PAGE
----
U2 frontman Bono has said sorry to fans and admitted the Irish rock band “might have gotten carried away” when striking a deal with Apple to give away their new album, Songs of Innocence, to 500 million iTunes users without their knowledge.
Bono’s words of recompense came during a fan Q&A interview video, posted on Facebook, in which the band read out fan questions to one another. Bassist Adam Clayton posed this pearler from Harriet Madeline Jobson to Bono. “Can you please never release an album on iTunes that automatically downloads to people’s playlists ever again? It’s really rude.” Nice one, Harriet.
Bono’s immediate response was classic Bono, raising an eyebrow from behind those his ever-present indoor sunglasses and dropping an almost sarcastic, “Oops.” He’s really, actually sorry though, guys. “I’m sorry about that,” he conceded. See?
“I had this beautiful idea, might have gotten carried away with ourselves. Artists are prone to that kind of thing.” The singer goes on to explain that ego, fear, kindness, and the need to get the band’s name back out there, all played a part in U2’s decision.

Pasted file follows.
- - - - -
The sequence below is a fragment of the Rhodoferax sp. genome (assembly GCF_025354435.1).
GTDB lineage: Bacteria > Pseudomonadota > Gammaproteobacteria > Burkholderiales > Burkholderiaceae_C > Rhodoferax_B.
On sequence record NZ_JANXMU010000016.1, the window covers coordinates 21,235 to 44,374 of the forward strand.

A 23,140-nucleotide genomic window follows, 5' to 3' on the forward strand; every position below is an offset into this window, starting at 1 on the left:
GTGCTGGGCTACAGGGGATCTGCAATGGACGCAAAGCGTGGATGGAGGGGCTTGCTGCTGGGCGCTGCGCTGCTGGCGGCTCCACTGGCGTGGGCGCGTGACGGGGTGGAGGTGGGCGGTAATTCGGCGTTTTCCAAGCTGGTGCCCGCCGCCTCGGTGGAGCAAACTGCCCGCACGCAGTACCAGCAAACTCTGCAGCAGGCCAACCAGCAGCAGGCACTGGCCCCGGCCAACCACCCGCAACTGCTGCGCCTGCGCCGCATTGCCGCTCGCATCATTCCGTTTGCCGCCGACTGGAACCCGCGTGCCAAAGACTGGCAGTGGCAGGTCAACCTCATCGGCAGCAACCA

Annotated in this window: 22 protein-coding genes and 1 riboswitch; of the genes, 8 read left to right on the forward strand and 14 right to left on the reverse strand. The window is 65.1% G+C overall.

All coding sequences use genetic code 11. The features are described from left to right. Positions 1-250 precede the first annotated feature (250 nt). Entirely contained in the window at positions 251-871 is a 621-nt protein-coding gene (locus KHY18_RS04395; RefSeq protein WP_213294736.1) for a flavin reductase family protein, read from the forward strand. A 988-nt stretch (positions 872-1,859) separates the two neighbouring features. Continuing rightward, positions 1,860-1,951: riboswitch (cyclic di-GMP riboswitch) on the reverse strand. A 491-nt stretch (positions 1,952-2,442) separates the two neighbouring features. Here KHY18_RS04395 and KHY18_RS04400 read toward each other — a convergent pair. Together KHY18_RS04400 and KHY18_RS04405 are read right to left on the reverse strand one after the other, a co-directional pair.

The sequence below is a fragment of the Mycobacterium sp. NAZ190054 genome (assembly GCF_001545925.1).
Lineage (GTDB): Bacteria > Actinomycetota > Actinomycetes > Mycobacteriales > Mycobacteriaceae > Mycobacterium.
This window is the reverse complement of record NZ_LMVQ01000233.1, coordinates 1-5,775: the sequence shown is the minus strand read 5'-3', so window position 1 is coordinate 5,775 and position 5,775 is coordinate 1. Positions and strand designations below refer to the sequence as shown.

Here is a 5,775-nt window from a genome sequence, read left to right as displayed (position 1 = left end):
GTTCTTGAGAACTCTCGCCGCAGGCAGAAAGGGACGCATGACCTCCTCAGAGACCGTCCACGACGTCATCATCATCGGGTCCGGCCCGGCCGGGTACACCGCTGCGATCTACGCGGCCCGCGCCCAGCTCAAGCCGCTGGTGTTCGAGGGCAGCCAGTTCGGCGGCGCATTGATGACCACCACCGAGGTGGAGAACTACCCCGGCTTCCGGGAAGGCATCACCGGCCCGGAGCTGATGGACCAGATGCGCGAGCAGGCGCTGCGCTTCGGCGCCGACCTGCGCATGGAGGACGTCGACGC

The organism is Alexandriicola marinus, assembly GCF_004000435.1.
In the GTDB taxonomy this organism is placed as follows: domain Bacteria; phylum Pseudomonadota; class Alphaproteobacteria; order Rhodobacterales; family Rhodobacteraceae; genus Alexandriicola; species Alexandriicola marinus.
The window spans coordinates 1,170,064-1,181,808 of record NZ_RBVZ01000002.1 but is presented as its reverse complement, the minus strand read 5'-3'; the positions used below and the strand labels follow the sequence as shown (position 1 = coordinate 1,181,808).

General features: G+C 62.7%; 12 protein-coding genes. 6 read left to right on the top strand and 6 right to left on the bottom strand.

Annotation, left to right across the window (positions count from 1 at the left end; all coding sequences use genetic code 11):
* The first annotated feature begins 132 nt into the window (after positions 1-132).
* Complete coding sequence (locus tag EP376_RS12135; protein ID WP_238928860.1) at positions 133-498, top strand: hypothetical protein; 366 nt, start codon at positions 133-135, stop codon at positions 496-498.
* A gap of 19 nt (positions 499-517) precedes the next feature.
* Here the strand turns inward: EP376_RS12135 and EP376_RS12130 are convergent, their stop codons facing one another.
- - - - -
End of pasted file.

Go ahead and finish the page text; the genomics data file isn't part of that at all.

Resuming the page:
“A drop of megalomania, a touch of generosity, a dash of self-promotion, and deep fear that these songs that we poured our life into over the last few years mightn’t be heard. There’s a lot of noise out there. I guess, we got a little noisy ourselves to get through it.”
Bono’s comments may serve as little compensation to retailers, who were apparently stung financially by the publicity stunt. But at least iTunes account holders, many of whom were forced to remove Songs of Innocence from their phones and hard drives after it automatically downloaded, should be satisfied. All we ever really wanted was acknowledgement that, perhaps, just maybe, this wasn’t the best idea in their history of middling-to-excellent ideas.
You can watch the full U2 interview below. The question regarding U2’s album giveaway comes at 2.18.
Watch: U2 – Respond to Criticism Over Album Giveaway